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Three women pushed into activism by tragedy
It was a senseless act of domestic violence that gave Karen Kuykendall Nordsick, Alecia Armold and Becky Schrum the determination to fight a scourge as old as humankind.
On May 29, Martin Kepner murdered Nordsick's sister, 53-year-old Laurie Kuykendall Kepner, and Armold's and Schrum's mother, 55-year-old Barb Schrum, in the yard of his Wellsville-area home as the women tried to retrieve some of Laurie's belongings. Kepner, Laurie's 60-year-old estranged husband, then committed suicide.
Armold started agitating for change soon after the death of her mother, who owned and ran the Shoppe American Made store in Dover, by posting a petition at change.org to make using a lethality assessment program mandatory for all Pennsylvania police departments. The program — already being used by a number of police departments in York County — provides officers with 11 questions to ask a suspected domestic-abuse victim that help gauge whether the person is at risk of being killed by an intimate partner.
Choosing hope: Armold and Becky Schrum have started a nonprofit organization called The Hope Shoppe, which works with existing agencies, such as Access-York and Safe Home Hanover, to give local domestic-violence victims the financial help they need to leave their abusers.
The sisters also met with elected officials in the state House and Senate to advocate for the lethality assessment program as well as to raise awareness about the fact that law enforcement in York County won't do escorts, called "standbys," for domestic-violence victims who are retrieving belongings from their former homes but who don't have protection-from-abuse orders.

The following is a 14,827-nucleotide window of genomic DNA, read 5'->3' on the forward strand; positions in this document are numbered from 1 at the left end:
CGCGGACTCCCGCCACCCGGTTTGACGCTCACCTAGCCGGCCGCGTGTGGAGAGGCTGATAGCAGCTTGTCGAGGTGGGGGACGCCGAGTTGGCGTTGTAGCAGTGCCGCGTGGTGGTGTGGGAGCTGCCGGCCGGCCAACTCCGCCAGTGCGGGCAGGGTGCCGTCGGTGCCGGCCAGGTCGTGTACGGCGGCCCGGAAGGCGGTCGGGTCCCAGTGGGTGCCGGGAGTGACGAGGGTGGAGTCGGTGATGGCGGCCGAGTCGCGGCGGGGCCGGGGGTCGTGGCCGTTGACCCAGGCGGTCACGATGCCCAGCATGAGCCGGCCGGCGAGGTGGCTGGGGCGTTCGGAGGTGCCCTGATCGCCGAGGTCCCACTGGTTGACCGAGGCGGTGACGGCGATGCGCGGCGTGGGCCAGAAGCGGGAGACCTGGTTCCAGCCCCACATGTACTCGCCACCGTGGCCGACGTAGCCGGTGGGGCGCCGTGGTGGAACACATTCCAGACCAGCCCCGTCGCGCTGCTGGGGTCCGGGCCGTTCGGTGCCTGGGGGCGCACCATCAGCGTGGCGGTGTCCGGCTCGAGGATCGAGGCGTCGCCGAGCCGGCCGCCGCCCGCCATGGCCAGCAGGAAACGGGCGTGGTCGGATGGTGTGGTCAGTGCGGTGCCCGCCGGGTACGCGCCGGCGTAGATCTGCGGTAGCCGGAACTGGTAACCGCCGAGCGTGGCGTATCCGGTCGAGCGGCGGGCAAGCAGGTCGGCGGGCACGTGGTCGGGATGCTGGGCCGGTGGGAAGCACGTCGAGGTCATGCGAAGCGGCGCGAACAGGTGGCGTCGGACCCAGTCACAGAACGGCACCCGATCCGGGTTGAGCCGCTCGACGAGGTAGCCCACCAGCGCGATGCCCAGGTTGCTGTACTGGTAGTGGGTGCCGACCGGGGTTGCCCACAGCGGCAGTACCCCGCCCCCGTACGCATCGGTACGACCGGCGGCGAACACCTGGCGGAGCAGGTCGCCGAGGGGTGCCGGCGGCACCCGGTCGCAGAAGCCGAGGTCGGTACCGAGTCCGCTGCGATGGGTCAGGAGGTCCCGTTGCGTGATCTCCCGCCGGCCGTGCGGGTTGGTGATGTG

Both are issues that now consume Nordsick as well, and she too has met with local legislators. Nordsick said she wants the lethality assessment program made mandatory in Pennsylvania and would like to see it named after Laurie and Barb.
Nordsick is shouldering responsibilities her sister would not have wished on her, including taking part in an upcoming ceremony Tuesday at the state Capitol hosted by the Pennsylvania Coalition Against Domestic Violence to honor domestic-related murder victims across Pennsylvania. Armold is the keynote speaker for the event.
Volunteer advocate: Nordsick is training to be a volunteer advocate with Access-York, attended a recent meeting of the York County Task Force on Domestic Violence and is planning a golfing fundraiser for next spring to raise money for local organizations that help victims of domestic violence, she said.
She donated Laurie's clothing and furniture to help domestic violence victims, sent five cellphones to the National Coalition Against Domestic Violence and is arranging for a memorial brick engraved with her animal- loving sister's name to be displayed at the York County SPCA.
"I don't want any other sister to go through what I went through," Nordsick said. "I feel it's important to keep awareness (about domestic violence) alive. It's painful, but I want to help people. ... This is a problem no one wants to talk about, but it's happening everywhere."
Armold said The Hope Shoppe is planning a bowling fundraiser on Jan. 16 and also is planning to sponsor three to five families as part of the YWCA of York's adopt-a-family holiday program. Check for updates at thehopeshoppe.org.
— Reach Liz Evans Scolforo at email@example.com.